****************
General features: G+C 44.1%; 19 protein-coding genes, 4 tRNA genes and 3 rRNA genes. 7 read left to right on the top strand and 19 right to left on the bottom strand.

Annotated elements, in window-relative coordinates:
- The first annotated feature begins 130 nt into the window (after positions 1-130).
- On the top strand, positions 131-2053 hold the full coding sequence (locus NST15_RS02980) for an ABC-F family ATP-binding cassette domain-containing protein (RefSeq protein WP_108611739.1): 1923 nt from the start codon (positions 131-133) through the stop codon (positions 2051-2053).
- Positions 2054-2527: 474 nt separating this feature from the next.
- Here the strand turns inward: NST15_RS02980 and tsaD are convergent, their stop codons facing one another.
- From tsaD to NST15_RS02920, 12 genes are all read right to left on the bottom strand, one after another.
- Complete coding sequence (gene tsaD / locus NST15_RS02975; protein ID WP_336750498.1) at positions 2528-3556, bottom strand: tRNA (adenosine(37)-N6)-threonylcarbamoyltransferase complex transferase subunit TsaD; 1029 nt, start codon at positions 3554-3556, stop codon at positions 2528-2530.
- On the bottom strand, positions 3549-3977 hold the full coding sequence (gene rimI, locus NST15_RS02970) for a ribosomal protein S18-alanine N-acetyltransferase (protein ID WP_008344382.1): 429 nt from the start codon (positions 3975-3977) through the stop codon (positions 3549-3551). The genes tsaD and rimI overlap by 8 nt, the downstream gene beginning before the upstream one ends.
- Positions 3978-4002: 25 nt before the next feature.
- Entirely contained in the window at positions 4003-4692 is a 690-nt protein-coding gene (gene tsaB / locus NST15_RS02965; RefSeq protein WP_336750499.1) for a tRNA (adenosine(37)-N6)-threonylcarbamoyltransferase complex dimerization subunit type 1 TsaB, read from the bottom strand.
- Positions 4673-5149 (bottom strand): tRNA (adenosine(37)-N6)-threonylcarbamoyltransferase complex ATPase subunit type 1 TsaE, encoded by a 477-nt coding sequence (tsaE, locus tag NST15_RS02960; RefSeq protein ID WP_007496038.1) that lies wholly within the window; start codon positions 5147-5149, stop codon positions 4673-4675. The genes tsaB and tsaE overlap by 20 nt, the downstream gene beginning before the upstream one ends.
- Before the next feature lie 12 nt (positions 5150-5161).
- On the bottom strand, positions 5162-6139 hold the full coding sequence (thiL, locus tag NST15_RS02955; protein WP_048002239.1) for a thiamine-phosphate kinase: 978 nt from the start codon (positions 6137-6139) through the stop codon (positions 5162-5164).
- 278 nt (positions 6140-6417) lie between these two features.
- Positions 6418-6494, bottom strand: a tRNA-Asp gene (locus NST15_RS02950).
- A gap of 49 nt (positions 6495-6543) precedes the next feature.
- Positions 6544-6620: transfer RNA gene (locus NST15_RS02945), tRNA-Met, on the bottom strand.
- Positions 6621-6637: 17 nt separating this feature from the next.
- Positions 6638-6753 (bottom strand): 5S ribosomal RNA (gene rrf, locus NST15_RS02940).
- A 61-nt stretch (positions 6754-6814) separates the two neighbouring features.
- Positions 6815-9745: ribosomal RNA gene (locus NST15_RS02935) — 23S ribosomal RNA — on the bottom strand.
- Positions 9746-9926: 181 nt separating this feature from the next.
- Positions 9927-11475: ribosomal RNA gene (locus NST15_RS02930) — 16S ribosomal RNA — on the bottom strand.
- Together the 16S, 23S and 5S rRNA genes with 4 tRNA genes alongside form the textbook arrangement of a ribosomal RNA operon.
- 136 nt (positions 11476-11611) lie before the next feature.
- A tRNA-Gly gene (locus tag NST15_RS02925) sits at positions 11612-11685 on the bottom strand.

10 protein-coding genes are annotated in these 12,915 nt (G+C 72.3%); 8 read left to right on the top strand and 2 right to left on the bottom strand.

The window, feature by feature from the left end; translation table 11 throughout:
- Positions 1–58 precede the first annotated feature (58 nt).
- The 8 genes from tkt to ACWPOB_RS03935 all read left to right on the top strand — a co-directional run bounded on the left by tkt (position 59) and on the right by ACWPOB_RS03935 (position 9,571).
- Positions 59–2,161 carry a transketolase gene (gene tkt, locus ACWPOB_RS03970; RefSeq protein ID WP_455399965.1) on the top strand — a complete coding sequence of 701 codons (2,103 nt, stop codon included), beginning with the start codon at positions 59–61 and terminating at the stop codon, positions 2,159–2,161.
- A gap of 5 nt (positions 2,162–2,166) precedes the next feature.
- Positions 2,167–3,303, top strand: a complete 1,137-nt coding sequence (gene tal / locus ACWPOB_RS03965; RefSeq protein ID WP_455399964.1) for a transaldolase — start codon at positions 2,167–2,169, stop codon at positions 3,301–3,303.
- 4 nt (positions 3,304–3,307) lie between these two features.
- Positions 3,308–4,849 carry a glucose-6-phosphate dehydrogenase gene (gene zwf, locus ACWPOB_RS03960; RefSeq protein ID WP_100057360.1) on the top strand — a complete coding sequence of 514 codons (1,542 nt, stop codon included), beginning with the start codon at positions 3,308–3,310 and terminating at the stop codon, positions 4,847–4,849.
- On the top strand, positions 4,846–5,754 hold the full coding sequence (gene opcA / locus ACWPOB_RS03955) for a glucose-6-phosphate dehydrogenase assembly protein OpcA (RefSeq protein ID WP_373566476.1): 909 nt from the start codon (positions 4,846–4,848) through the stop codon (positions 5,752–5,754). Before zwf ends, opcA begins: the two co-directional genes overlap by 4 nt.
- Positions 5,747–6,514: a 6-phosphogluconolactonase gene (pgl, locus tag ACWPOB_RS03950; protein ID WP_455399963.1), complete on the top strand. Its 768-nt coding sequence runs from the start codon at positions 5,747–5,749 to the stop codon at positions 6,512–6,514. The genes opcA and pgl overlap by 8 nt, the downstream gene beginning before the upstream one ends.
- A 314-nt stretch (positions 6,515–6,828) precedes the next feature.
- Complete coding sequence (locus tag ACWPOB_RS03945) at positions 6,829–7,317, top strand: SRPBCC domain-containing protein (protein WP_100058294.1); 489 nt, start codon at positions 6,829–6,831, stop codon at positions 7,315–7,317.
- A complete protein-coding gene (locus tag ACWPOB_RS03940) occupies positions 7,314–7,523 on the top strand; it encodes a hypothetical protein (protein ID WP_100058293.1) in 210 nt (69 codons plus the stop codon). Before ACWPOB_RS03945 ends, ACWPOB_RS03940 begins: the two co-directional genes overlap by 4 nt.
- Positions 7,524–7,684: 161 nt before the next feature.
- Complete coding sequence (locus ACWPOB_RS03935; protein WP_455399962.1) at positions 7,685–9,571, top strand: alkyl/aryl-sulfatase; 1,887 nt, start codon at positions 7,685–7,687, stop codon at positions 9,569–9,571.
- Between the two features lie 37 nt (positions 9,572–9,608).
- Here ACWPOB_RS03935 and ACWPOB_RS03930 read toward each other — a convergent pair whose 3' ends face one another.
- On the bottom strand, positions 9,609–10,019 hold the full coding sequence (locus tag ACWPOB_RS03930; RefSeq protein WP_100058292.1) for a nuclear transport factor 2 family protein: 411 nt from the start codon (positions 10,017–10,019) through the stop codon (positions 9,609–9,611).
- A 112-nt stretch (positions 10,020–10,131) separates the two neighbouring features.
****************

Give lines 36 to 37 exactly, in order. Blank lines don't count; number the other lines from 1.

- Positions 3,308–4,849 carry a glucose-6-phosphate dehydrogenase gene (gene zwf, locus ACWPOB_RS03960; RefSeq protein ID WP_100057360.1) on the top strand — a complete coding sequence of 514 codons (1,542 nt, stop codon included), beginning with the start codon at positions 3,308–3,310 and terminating at the stop codon, positions 4,847–4,849.
- On the top strand, positions 4,846–5,754 hold the full coding sequence (gene opcA / locus ACWPOB_RS03955) for a glucose-6-phosphate dehydrogenase assembly protein OpcA (RefSeq protein ID WP_373566476.1): 909 nt from the start codon (positions 4,846–4,848) through the stop codon (positions 5,752–5,754). Before zwf ends, opcA begins: the two co-directional genes overlap by 4 nt.